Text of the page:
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# scipy.interpolate.make_lsq_spline¶

scipy.interpolate.make_lsq_spline(x, y, t, k=3, w=None, axis=0, check_finite=True)[source]

Compute the (coefficients of) an LSQ B-spline.

The result is a linear combination

$S(x) = \sum_j c_j B_j(x; t)$

of the B-spline basis elements, $$B_j(x; t)$$, which minimizes

$\sum_{j} \left( w_j \times (S(x_j) - y_j) \right)^2$
Parameters: x : array_like, shape (m,) Abscissas. y : array_like, shape (m, ...) Ordinates. t : array_like, shape (n + k + 1,). Knots. Knots and data points must satisfy Schoenberg-Whitney conditions. k : int, optional B-spline degree. Default is cubic, k=3. w : array_like, shape (n,), optional Weights for spline fitting. Must be positive. If None, then weights are all equal. Default is None. axis : int, optional Interpolation axis. Default is zero. check_finite : bool, optional Whether to check that the input arrays contain only finite numbers. Disabling may give a performance gain, but may result in problems (crashes, non-termination) if the inputs do contain infinities or NaNs. Default is True. b : a BSpline object of the degree k with knots t.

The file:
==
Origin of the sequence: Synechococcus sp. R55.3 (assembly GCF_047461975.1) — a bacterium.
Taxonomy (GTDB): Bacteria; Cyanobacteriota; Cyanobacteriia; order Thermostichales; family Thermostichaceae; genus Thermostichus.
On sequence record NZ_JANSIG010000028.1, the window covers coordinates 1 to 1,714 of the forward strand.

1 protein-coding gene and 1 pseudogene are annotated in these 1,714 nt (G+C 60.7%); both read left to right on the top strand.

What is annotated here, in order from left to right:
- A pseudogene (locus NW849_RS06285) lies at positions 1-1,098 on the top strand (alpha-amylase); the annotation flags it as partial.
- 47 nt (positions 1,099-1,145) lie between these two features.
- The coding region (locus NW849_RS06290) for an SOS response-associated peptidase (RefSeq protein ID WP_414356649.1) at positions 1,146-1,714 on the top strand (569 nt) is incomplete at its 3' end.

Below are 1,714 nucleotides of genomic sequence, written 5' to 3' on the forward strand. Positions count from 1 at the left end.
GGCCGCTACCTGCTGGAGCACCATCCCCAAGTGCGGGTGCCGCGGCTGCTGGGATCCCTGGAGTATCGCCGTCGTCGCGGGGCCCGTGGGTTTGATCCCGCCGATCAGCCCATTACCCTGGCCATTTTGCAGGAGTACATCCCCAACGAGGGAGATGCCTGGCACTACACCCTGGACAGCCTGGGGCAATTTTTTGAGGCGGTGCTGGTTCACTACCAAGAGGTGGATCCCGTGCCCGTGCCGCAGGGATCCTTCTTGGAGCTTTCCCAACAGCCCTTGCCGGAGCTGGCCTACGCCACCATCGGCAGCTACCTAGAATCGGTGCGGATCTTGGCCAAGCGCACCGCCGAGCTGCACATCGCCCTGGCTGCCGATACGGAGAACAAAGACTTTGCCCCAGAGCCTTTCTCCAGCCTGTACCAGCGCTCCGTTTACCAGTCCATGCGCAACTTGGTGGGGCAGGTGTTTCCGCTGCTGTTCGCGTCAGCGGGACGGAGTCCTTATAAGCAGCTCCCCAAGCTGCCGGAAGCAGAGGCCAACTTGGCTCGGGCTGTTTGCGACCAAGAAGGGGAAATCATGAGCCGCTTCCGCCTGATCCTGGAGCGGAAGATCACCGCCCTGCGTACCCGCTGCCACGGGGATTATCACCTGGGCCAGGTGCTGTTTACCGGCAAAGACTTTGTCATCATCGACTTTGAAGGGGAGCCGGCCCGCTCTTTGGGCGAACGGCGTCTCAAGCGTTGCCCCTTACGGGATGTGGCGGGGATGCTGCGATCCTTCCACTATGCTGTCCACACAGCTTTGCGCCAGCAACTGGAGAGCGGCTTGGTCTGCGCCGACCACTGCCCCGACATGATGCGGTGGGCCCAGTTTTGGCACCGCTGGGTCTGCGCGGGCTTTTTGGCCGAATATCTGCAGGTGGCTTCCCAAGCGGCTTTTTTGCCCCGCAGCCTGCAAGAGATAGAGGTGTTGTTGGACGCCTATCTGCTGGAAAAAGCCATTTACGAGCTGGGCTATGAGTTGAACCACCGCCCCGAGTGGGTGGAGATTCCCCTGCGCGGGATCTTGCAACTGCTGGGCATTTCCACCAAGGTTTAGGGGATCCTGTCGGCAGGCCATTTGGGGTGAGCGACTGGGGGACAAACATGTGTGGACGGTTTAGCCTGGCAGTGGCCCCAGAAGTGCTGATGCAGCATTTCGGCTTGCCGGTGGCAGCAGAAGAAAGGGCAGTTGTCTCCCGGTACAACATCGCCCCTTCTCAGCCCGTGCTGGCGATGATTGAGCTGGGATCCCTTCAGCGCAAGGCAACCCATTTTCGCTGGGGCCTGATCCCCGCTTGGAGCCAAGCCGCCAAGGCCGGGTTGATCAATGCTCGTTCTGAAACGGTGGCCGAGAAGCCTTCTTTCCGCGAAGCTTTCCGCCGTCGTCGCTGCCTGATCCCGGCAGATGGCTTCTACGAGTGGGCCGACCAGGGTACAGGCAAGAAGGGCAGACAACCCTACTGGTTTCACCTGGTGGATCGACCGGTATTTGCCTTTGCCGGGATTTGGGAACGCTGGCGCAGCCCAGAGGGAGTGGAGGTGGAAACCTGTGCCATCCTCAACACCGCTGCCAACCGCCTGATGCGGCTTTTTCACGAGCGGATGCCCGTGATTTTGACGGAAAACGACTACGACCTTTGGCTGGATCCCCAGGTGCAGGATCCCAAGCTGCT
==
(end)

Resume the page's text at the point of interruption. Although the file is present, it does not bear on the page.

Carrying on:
BSpline
base class representing the B-spline objects
make_interp_spline
a similar factory function for interpolating splines
LSQUnivariateSpline
a FITPACK-based spline fitting routine
splrep
a FITPACK-based fitting routine

Notes

The number of data points must be larger than the spline degree k.

Knots t must satisfy the Schoenberg-Whitney conditions, i.e., there must be a subset of data points x[j] such that t[j] < x[j] < t[j+k+1], for j=0, 1,...,n-k-2.

Examples

Generate some noisy data:

>>> x = np.linspace(-3, 3, 50)
>>> y = np.exp(-x**2) + 0.1 * np.random.randn(50)


Now fit a smoothing cubic spline with a pre-defined internal knots. Here we make the knot vector (k+1)-regular by adding boundary knots:

>>> from scipy.interpolate import make_lsq_spline, BSpline
>>> t = [-1, 0, 1]
>>> k = 3
>>> t = np.r_[(x[0],)*(k+1),
...           t,
...           (x[-1],)*(k+1)]
>>> spl = make_lsq_spline(x, y, t, k)


For comparison, we also construct an interpolating spline for the same set of data:

>>> from scipy.interpolate import make_interp_spline
>>> spl_i = make_interp_spline(x, y)


Plot both:

>>> import matplotlib.pyplot as plt
>>> xs = np.linspace(-3, 3, 100)
>>> plt.plot(x, y, 'ro', ms=5)
>>> plt.plot(xs, spl(xs), 'g-', lw=3, label='LSQ spline')
>>> plt.plot(xs, spl_i(xs), 'b-', lw=3, alpha=0.7, label='interp spline')
>>> plt.legend(loc='best')
>>> plt.show()


NaN handling: If the input arrays contain nan values, the result is not useful since the underlying spline fitting routines cannot deal with nan. A workaround is to use zero weights for not-a-number data points:

>>> y[8] = np.nan
>>> w = np.isnan(y)
>>> y[w] = 0.
>>> tck = make_lsq_spline(x, y, t, w=~w)


Notice the need to replace a nan by a numerical value (precise value does not matter as long as the corresponding weight is zero.)